So here’s a small bit of encouraging news for pollinators.

DSC_0488 bumblebee butterflyweed

The Illinois Clean Energy Community Foundation has started a pilot program awarding grants to cover the cost of converting turf grass to pollinator habitat in Illinois. Unfortunately, homeowners are not eligible. However, park districts and other local governments as well as not-for-profit organizations may qualify.

Grants can be for up to $20,000. Funded projects must cover a minimum of 2 acres, though the land can be divided into 2 parcels.

You can find out more about the new grant program here.

2014-09-28 15.39.51 new england aster with metallic green bee

There’s a lot of useless lawn in parks and on the grounds of colleges, hospitals, etc. At the same time, habitat loss is one of the main drivers of pollinator decline. However, funding for new projects is in short supply almost everywhere, so I’d like to think this will jump start a lot of new habitat conversion projects.

This Foundation was created in 1999 when the legislature forced Commonwealth Edison, our largest utility, to provide a $225 million endowment. The money came from the sale of several power plants.

2013-07-28 17.03.35 bee d

Many people considered the power plant sale to be a massive windfall for the company, and argued that the profits should go back to consumers in the form of a rebate or lower rates. That never happened, but the Foundation endowment was a compromise of sorts. Later the legislature tried to take the money back to fill a budget hole, but the courts turned them down.

Anyways. While the Foundation’s primary focus is renewable energy, they also have a natural areas program. Grants as small as $10,000 and as large as over $1 million have gone to strengthen conservation organizations, expand or improve natural areas, and fund pollinator projects at local K-12 schools.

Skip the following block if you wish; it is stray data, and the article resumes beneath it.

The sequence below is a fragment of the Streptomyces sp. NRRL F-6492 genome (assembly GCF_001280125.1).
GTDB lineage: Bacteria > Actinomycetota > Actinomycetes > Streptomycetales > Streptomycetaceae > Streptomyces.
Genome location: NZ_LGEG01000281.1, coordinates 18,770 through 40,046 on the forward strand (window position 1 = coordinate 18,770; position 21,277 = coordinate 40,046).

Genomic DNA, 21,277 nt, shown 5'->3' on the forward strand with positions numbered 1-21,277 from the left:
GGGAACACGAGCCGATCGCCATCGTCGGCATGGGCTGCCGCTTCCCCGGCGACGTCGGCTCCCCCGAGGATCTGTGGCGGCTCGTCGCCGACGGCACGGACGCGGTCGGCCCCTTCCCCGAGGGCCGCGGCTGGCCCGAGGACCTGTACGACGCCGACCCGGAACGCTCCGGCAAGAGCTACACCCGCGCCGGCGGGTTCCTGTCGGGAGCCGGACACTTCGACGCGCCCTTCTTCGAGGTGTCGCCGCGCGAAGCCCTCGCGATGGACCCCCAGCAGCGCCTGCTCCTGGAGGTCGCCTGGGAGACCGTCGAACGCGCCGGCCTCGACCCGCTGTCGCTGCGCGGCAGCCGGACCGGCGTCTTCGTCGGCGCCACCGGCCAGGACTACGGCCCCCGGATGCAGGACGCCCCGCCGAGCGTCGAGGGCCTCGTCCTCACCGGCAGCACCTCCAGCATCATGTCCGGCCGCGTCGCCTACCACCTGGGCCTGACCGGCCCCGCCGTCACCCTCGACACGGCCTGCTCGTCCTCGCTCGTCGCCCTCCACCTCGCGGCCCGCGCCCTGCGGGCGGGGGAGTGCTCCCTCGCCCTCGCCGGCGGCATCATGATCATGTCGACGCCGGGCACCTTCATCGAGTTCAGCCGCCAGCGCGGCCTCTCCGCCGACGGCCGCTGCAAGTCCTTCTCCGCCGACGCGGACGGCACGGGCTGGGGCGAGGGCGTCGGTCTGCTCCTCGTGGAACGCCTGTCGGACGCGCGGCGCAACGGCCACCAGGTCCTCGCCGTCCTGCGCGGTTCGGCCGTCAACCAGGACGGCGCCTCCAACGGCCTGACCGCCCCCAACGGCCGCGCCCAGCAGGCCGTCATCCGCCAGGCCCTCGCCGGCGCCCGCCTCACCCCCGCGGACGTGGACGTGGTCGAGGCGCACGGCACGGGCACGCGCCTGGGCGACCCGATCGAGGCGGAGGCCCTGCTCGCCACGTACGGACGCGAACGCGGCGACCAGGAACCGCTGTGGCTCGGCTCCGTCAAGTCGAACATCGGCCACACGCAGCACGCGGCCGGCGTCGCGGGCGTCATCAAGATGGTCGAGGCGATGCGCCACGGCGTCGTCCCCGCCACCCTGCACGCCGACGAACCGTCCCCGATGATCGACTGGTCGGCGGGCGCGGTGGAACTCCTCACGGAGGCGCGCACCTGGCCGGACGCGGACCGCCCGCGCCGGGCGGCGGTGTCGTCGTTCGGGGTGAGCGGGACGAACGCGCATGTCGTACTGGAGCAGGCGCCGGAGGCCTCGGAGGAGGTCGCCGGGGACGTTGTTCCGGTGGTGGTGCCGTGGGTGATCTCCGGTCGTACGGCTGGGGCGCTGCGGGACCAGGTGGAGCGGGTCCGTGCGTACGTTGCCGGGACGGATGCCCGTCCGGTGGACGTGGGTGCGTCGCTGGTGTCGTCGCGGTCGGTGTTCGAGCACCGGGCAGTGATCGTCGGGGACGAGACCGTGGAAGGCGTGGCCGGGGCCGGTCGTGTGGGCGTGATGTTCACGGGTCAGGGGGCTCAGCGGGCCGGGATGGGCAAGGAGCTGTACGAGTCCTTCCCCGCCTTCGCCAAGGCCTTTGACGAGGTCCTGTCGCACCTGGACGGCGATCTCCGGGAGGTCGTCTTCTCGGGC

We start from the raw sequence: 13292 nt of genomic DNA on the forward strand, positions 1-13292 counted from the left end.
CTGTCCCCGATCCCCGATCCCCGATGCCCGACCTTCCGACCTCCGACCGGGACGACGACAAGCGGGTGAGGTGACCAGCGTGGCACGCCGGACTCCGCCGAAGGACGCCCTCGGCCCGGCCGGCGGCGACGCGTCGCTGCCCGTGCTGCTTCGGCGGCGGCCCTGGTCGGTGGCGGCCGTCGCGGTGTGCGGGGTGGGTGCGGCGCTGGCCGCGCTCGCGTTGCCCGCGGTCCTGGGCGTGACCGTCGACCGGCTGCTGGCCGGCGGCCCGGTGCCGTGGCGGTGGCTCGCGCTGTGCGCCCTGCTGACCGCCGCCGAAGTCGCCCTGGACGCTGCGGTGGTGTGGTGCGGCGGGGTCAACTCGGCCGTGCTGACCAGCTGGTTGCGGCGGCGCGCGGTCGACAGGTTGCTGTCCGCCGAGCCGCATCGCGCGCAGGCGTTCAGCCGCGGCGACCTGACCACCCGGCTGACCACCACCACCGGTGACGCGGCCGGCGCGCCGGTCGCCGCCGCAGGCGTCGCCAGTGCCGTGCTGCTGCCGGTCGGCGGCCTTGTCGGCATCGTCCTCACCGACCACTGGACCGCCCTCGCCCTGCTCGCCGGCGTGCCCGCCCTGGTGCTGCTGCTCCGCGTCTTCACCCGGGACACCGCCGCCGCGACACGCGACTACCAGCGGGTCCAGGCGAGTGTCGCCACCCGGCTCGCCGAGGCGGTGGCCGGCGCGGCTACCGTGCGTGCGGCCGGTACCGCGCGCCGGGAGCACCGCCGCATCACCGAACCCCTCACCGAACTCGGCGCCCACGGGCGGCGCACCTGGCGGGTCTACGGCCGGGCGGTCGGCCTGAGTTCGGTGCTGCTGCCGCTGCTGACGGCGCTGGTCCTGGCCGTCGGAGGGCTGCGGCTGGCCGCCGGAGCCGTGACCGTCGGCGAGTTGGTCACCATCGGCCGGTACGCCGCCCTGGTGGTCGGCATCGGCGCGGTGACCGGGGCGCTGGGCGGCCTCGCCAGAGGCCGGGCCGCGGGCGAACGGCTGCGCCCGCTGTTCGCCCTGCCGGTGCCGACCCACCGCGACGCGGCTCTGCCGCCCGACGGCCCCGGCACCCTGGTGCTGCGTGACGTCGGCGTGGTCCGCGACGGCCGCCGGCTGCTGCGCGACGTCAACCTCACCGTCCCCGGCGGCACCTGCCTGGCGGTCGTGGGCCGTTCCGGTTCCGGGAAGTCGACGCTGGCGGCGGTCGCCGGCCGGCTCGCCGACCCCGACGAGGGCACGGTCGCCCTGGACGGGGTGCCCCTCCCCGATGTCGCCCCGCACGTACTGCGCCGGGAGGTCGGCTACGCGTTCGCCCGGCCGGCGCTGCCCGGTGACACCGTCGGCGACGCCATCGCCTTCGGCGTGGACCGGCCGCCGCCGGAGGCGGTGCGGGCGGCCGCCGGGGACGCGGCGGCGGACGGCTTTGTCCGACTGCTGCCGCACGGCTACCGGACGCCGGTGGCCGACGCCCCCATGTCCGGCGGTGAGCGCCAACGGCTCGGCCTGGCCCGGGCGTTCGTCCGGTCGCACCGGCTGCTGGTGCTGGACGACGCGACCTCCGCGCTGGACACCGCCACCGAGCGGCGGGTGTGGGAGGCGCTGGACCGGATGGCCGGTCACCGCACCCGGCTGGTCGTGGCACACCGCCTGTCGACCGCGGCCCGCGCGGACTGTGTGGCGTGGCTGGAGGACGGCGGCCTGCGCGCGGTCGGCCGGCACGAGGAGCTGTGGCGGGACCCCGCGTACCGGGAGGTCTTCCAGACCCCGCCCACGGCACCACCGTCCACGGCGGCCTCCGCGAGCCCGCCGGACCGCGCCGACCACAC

Bumble Bee, Wild Bergamot

So if you sit on the board of an Illinois park district or not-for-profit (or you know someone who does), check out this new grant program. It may open up some possibilities to provide much needed help for pollinators.

25 Comments on “New Grant Program for Pollinator Habitat”

  1. There are similar grants being offered here. As I recall, some programs allow homeowners to apply, but I’m not sure of the details. I noticed the linked article above about the natives vs. ‘nativars’ debate. I’d never heard the word ‘nativar,’ and went over for a read. It certainly was an interesting article — archive browsing is so useful.

  2. ‘Environmental’ groups here bought up a bunch of unusable forested parcels to ‘protect’ them from development, as if they could be developed. Since ‘environmentalists’ do not want any of the timber to be harvested off of the parcels, the vegetation gets more combustible every year that it does not burn. They are downhill from my neighborhood! Since the redwoods were harvested about a century ago, and regenerated with multiple trunks for every single trunk that was harvested, the forests are unnaturally combustible to begin with. Harvesting would actually benefit the forest, at least until the superfluous vegetation gets to a more natural equilibrium.

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